Is Your Dog’s Waistline Hidden Beneath Layers of Love?
Those big brown puppy-dog eyes make it almost impossible to deny him the leftovers on your plate. Yet down this path lie hidden calories and slow but steady weight gain.
Whatever the reason your best buddy is too ample round the midriff; it’s time to do something about it. Whilst calorie restriction is important, it’s not the full story. Indeed, there are strategies for weight loss that will enrich his life and reduce the less satisfying parts of dieting. Rather than tell you what NOT to do, we want to share some fun ways to help your dog lose weight.
The Motivational Bit
You love your best buddy and want him around for a long time. For added motivation, let’s recap on how weight impacts on health and shortens life. Some consequences are more serious than others, but all are important.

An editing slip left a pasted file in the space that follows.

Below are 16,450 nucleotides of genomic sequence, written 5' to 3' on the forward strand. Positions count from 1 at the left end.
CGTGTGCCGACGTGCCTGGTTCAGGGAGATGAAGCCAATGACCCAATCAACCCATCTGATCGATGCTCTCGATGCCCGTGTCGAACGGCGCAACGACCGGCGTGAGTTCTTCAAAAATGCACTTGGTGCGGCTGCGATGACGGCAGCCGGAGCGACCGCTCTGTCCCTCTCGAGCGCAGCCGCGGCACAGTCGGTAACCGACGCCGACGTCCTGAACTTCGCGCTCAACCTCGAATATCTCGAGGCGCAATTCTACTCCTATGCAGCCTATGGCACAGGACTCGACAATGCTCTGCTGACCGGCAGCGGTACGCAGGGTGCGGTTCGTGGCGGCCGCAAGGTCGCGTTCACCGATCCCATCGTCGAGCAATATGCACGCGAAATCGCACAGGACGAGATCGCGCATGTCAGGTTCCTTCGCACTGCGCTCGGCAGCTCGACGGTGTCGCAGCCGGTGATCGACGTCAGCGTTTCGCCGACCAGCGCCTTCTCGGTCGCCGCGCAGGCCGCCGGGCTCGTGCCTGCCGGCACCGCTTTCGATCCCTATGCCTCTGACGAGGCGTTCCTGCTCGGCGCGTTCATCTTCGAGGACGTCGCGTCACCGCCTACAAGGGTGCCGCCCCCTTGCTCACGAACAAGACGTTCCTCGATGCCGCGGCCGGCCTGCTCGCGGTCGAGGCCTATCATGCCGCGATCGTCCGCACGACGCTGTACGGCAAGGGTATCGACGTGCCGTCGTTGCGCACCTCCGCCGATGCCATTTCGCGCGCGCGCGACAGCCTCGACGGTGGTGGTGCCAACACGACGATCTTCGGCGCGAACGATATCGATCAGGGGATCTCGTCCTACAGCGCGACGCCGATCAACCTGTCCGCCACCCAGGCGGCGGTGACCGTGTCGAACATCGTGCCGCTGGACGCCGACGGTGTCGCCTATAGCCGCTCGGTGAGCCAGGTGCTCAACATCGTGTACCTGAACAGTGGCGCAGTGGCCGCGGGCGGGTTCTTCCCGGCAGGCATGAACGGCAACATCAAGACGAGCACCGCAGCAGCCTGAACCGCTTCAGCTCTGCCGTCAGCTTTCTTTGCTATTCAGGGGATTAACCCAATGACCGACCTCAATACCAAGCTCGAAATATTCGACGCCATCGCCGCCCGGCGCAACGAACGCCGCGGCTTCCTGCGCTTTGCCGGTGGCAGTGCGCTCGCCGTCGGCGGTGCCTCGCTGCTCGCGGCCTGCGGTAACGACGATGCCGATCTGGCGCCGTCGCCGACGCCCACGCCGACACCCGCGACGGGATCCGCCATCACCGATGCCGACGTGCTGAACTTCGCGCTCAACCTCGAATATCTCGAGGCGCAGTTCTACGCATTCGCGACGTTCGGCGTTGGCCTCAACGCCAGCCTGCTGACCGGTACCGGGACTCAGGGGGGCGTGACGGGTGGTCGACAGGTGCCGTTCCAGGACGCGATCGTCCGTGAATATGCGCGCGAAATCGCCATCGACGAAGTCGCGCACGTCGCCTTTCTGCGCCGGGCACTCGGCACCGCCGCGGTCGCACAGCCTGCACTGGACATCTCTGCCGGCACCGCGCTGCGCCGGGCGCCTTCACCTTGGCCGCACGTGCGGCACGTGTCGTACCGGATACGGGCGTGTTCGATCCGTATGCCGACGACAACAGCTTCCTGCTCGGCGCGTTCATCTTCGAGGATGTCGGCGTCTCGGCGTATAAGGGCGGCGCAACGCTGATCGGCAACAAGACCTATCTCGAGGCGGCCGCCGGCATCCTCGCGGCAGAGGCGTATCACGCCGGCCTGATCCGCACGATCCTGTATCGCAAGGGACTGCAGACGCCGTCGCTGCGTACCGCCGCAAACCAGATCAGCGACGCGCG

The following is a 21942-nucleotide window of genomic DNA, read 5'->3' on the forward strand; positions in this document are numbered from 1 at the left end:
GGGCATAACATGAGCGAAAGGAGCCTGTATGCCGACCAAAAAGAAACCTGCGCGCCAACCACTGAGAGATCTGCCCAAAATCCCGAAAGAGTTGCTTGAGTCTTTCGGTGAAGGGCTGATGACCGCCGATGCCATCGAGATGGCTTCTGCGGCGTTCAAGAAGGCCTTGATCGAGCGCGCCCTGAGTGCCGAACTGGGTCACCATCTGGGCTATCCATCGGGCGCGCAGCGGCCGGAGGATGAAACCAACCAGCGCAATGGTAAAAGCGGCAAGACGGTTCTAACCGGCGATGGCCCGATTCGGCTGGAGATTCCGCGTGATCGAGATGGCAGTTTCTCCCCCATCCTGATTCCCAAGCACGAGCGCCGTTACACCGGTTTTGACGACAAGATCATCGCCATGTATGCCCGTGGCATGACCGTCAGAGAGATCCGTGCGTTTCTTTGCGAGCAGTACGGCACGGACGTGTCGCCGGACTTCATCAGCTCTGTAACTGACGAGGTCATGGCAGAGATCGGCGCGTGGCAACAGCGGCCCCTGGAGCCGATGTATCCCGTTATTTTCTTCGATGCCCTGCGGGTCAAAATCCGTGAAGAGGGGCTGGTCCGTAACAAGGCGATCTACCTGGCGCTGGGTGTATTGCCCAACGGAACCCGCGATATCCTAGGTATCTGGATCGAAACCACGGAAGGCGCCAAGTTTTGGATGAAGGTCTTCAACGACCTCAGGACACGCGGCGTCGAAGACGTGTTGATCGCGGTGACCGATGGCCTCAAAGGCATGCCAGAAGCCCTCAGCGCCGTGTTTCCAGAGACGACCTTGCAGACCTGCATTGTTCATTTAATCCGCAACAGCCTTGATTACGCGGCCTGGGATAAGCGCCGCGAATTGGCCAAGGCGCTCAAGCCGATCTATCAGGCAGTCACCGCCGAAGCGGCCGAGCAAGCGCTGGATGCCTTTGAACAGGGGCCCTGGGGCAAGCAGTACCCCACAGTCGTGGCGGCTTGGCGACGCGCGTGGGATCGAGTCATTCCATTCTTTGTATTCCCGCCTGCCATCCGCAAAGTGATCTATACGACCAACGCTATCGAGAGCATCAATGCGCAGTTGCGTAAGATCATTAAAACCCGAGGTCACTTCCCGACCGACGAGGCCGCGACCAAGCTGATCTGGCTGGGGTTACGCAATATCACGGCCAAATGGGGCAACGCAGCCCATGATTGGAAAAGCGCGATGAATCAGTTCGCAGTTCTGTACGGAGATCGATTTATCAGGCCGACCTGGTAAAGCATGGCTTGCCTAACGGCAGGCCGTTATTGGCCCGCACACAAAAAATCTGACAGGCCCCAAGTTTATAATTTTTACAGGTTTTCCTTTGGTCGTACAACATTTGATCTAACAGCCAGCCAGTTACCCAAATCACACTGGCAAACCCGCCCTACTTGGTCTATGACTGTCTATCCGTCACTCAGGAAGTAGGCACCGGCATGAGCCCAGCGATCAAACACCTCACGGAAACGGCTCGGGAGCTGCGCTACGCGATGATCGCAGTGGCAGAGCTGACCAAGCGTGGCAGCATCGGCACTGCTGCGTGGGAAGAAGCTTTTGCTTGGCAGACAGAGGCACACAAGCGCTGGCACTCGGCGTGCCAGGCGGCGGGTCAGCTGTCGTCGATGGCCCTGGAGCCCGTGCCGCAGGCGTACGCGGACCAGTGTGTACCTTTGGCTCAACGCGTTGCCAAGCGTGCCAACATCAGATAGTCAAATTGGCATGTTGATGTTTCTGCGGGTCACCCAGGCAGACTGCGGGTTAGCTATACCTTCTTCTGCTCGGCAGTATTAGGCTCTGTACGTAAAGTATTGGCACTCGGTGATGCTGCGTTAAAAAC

- Panting: Extra weight compresses the chest making breathing harder, resulting in a pooch that pants.
- Skin Fold Infections: Those rolls of fat rub together creating skin infections.
- Arthritis: Carrying extra weight is like walking around wearing a backpack of bricks, and strains the joints.
- Heart Disease: Dogs don’t suffer from coronary artery disease in the same way people do, but their circulation is impacted and makes the heart work harder.
- Diabetes Mellitus: Being overweight is a proven risk factor for diabetes in dogs.
- Anesthetic Risk: Extra weight raises the risks linked to a general anesthetic.
- Lack of Energy: A plump pooch often lacks the energy to play, and potentially misses out on fun and all the health benefits that come with exercise.